How I became a Sister of the Presentation of the Blessed Virgin Mary

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My story begins when I was four years old; my mother died leaving 10 children to the care of our loving grandparents. Because of circumstances, a decision was made for us to be placed in the care of St. Colman Orphanage, a home for boys and girls where the children of a family could be kept together. I can honestly say that my days as a child at St. Colman were happy days. The sisters would wake us up and we would begin our day with morning prayer. We then had the option to attend Mass with the sisters or stay with the other children and another sister until breakfast. My choice was always to go to Mass. Truly, I believe this was when the seed for my vocation was planted, that set my goal for life, to be a sister.

After breakfast, those of us who had charges (this is what we called our jobs) would report to duty and work side by side with the sisters until the school bell rang. Working on our charges were happy times for us. We would work learning all the necessary skills to become successful adults later in life. The bell rings and it's off to school! My favorite subject was Religion. Sister Mary Peter, PBVM, and Sister Mary Assumption, PBVM, were my role models. Their love for Jesus, Mary, and Joseph showed forth in their love for all us children. We worked hard in school and then before we knew it, three o'clock came and school was out. Time to play!

The years flew by and then I was on my way to high school. Catholic Central High School in Troy, N.Y., was my choice. At first a little intimidating, but soon making new friends and meeting the Sisters of St. Joseph and the Sisters of Mercy, this led to learning becoming a most enjoyable challenge.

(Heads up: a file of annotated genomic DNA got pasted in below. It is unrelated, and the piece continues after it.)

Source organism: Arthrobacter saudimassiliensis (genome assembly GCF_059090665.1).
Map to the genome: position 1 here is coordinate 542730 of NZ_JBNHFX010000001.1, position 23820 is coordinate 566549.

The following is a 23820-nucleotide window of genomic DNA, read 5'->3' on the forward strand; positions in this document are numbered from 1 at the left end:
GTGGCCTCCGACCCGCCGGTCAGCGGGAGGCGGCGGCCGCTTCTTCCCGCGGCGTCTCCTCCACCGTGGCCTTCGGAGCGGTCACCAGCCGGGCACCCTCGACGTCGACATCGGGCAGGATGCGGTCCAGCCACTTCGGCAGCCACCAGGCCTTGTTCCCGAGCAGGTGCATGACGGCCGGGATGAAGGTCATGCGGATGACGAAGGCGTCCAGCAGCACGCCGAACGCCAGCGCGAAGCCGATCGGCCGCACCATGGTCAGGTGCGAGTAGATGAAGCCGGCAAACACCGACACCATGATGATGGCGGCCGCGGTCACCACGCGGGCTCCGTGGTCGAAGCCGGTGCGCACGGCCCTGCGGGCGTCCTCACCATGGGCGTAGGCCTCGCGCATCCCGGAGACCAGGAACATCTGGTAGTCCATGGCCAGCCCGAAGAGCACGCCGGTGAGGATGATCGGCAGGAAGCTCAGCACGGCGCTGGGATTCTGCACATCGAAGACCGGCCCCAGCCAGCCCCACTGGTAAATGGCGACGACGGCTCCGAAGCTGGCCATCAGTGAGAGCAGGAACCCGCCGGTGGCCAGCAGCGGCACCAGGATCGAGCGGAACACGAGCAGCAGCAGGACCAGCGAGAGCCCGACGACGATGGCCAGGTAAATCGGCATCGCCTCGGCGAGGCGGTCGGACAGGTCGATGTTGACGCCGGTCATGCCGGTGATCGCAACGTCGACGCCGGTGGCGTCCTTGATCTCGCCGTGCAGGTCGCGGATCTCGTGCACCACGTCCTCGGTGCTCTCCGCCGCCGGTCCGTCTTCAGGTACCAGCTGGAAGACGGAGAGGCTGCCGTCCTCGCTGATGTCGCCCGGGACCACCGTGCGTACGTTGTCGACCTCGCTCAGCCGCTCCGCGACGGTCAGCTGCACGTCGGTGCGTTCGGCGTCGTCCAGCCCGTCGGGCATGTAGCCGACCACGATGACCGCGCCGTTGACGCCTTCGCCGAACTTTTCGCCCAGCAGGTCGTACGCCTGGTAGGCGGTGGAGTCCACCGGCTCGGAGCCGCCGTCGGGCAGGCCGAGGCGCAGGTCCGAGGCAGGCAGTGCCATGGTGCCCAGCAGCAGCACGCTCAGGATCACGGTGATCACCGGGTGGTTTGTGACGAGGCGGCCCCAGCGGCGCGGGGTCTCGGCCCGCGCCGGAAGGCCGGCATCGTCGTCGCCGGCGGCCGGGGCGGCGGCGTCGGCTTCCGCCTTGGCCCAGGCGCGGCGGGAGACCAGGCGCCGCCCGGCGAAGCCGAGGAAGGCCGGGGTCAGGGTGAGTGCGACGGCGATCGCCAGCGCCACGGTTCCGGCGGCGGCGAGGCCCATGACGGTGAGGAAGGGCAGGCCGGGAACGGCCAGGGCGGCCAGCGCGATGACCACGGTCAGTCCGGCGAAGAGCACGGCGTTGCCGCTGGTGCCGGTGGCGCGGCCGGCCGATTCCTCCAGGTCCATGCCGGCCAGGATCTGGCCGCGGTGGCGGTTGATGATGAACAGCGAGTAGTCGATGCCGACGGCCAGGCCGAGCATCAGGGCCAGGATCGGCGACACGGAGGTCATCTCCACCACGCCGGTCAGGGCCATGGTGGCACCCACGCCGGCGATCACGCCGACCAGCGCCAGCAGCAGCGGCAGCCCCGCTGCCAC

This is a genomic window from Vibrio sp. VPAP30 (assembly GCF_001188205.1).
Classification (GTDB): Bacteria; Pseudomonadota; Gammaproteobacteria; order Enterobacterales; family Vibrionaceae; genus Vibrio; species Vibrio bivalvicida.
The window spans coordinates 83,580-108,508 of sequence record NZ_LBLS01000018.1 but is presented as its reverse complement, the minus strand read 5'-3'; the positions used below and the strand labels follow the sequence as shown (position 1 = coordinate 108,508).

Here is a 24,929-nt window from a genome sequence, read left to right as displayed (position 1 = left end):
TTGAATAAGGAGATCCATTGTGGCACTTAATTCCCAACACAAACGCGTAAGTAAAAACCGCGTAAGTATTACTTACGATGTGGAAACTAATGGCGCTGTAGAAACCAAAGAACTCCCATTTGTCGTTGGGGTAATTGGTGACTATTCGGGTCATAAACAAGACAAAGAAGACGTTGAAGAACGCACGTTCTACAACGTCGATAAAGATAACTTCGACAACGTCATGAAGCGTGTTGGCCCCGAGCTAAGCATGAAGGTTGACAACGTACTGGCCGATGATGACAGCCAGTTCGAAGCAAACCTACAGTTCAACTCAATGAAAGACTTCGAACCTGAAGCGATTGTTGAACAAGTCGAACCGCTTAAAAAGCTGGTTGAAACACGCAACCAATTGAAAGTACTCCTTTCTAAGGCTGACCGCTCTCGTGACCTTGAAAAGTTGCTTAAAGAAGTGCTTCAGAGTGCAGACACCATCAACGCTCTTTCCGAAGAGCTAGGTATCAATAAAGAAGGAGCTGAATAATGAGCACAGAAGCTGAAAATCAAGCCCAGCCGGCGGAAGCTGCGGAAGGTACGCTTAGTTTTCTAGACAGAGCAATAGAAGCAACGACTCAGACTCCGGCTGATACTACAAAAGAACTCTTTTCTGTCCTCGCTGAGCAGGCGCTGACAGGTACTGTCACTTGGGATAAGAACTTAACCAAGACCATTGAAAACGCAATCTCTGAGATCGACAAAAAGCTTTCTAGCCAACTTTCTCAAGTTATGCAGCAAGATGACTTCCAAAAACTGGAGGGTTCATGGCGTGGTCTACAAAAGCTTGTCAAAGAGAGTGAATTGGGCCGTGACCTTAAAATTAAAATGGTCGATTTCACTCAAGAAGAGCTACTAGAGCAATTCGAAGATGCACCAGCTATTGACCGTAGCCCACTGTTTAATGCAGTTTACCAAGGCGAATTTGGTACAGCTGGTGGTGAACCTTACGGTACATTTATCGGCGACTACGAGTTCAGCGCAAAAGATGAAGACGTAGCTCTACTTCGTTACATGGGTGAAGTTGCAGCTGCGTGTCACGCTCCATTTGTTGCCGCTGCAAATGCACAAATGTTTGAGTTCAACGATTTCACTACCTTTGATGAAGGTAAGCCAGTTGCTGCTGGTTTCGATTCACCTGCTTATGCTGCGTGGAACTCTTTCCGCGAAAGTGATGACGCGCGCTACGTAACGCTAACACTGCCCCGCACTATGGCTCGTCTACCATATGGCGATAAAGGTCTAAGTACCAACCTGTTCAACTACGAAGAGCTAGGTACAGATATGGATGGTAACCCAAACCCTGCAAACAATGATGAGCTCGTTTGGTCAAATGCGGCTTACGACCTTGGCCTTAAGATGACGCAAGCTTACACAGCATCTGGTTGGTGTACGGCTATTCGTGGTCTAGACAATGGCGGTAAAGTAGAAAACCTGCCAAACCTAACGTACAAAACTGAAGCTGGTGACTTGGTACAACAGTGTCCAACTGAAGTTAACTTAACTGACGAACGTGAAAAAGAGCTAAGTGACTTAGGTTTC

I fully entered into the social life of high school. We went to sporting events, joined school clubs, and attended dances. Proms, too, were a big part of high school and we always looked forward to them with great expectation.

June 1955 came and my days at CCHS ended. After my graduation, I spent a few days with my family; after that, we all drove to St. Colman where I entered the Sisters of the Presentation of the Blessed Virgin Mary as a postulant. Now I got to see what the convent side of St. Colman was like.

Mother Virginia, PBVM, was our Mistress of Novices, and with her love and prayers, she guided us through our postulancy and novitiate years. A "call" to join the Sisters of the Presentation means for one to become a woman of contemplation, living in community, united in charity, joyfully and generously serving God and His people. Remaining faithful to our foundress, Nano Nagle, we professed the vows of poverty, chastity, and obedience -- in addition, we take a fourth vow: to participate in the charitable instruction of poor children.

Our days begin with morning prayers, meditation, and Mass. After breakfast, the time was filled with community charges, Novitiate exercises, and college courses. I am very proud to say that I am a graduate of both Siena and Russell Sage, where I received my graduate degree in elementary education.

After being professed, I started my religious life, teaching third grade right here at St. Colman. Thus began over 50 years of teaching: I have had the happy experience of teaching every class from kindergarten through eighth grade. An added gift for me was teaching CCD, preparing the students for the sacraments, which I considered to be a very special privilege. I was now fulfilling Nano Nagle's first objective: "The one necessary thing -- to teach the children about God."

I'm "retired" now, but my life here goes on; I am as busy as ever. If anyone needs help, they know they can always call on me. What really keeps me busy? First of all, I'm privileged to be a part of our Liturgical Team as a lector and eucharistic minister. Throughout the day, my main job involves the residence we have here at St. Colman for autistic children who attend our school. I take pride in keeping their living area neat and tidy, just like having your own home, except our "home" is a little bigger than most. This job also entails setting out clothes for the children each day, packing them for their home visits and sometimes I even get to play with them.

I am just as happy now as when I first entered St. Colman. With the grace of God, I will continue to fulfill Nano Nagle's spiritual advice to her daughters, "Not words-but-deeds."